They are used to introduce characters, develop established ones, provide backstory, atmosphere, dialogue and more.

However, despite their ubiquity in modern big budget games, cutscenes are not necessarily the best way to tell a story in a game. There have been many highly acclaimed games that used few cutscenes, instead preferring to allow the player to control the character throughout the whole game.

Half-Life 2 by Valve Software is currently the all time highest scoring game for PC on review aggregation site Metacritic, and it only has one cutscene at each end. Control is rarely taken away from the player for more than a few moments – excepting an on rails sequence towards the end – and much of the background information that would be shown in a cutscene elsewhere is instead shown through scripted events or background details in the environment.

But are Half-Life 2’s unskippable, scripted sequences that different from cutscenes? After all, the player often cannot progress until other characters finish their assigned actions and dialogue – so why not just use traditional cutscenes and be done with it? To get truly unique experiences, we mustfirst look at what makes video gaming unique as a medium for storytelling. Unlike film, where the viewer has no control over the action, or traditional tabletop games, where players actions have very little in the way of visual outcomes, video games provide an unique opportunity to merge interactivity and storytelling. Games like Gone Home, Dear Esther and other games in the so called ‘walking simulator’ genre have been lauded as great examples of the sort of storytelling that can be unique to games.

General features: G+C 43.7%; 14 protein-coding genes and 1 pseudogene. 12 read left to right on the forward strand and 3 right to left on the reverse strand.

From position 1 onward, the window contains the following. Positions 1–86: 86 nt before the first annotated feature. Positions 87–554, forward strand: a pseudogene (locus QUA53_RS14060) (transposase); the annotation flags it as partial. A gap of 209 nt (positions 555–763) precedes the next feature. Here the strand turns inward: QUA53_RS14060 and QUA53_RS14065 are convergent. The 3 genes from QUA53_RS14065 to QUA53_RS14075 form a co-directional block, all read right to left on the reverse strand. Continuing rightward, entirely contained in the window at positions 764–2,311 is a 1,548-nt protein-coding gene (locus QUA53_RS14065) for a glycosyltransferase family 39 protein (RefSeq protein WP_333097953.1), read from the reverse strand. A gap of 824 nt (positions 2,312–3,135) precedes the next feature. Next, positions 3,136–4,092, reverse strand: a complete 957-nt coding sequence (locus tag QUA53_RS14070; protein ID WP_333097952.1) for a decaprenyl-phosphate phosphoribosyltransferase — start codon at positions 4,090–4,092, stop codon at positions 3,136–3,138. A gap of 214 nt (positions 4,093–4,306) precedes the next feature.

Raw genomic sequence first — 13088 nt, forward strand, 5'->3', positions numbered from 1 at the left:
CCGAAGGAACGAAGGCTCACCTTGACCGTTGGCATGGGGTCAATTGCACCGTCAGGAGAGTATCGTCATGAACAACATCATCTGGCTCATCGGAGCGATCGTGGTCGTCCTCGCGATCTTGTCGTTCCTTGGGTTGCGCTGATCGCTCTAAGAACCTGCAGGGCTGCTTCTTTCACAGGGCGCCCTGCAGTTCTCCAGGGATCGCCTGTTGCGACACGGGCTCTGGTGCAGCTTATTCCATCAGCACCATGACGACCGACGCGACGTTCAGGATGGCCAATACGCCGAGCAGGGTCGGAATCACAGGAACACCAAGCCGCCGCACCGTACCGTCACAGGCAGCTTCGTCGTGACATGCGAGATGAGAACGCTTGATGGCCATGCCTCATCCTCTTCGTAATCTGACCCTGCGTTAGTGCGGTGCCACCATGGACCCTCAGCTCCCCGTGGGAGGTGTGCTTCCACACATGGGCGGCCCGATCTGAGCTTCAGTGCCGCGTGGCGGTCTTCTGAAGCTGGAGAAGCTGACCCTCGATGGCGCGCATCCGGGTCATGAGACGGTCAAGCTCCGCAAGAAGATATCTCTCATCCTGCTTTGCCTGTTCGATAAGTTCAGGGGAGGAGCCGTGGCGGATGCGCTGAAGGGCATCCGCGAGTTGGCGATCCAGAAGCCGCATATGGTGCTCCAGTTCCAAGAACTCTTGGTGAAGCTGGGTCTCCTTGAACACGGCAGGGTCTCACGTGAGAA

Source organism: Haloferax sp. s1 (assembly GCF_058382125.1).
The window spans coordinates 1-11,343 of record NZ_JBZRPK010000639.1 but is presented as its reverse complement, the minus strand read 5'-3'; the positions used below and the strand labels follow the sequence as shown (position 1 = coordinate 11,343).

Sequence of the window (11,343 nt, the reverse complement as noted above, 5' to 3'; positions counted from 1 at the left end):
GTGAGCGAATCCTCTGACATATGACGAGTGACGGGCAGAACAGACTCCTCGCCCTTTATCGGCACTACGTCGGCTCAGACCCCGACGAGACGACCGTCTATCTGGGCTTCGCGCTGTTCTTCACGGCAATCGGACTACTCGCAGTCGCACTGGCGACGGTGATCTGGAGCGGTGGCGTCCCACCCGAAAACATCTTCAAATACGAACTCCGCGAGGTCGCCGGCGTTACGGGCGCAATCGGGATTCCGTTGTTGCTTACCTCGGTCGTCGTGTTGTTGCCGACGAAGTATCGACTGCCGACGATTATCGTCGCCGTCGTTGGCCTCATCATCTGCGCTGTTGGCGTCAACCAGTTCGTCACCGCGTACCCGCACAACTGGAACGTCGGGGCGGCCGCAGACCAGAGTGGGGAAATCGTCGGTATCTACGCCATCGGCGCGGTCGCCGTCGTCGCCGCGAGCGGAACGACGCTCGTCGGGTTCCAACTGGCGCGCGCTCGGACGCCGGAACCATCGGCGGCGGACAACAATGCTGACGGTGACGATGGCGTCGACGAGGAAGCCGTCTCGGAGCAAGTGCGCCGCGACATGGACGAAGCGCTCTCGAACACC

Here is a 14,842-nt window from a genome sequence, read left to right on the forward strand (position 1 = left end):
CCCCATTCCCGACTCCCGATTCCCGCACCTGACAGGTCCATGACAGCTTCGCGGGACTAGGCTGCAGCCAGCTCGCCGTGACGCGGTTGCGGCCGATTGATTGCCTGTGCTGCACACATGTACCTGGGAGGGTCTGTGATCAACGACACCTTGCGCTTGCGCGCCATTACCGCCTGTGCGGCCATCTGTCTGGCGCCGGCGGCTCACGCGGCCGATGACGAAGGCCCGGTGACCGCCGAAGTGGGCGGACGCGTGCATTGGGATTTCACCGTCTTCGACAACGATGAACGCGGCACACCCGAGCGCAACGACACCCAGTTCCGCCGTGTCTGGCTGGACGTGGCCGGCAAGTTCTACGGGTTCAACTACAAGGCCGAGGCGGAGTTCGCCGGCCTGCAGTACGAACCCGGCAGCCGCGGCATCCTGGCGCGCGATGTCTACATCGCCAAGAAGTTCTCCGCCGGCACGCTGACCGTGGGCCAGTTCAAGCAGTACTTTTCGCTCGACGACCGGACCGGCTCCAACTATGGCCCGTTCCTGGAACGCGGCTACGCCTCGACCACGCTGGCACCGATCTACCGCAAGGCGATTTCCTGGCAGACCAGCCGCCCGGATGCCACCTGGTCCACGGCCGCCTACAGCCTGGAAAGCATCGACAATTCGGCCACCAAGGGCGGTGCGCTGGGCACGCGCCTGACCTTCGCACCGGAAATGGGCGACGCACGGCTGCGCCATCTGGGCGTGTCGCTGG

However, to some gamers, these games are presenting an entirely different problem – although they rarely take control away from the player, they also offer very little in the way of gameplay themselves. Indeed, Dear Esther has no way the player can affect the world around them – the only action that can be taken is to walk along a predetermined path to the end of the game. There is no way to ‘lose,’ no interaction with the environment, just what amounts to a scenic tour with some overlaid narration. So, despite the lack of cutscenes in the game, the almost complete lack of player control and interaction in the first place means that there is little to differentiate it from an admittedly quite protracted cutscene.

As video games are currently exist, there seems to exist a sort of dichotomy between traditional storytelling and gameplay. For a game to tell a story to a player, there must be some degree of limitation in what the player can do – either a temporary one in the form of a cutscene or scripted sequence, or by limiting the players actions for the course of the game. Perhaps future games will be able to integrate a great deal of player interaction with compelling storytelling. But that won’t be accomplished by taking the players control away and forcing them to watch a short movie instead of letting them play the game.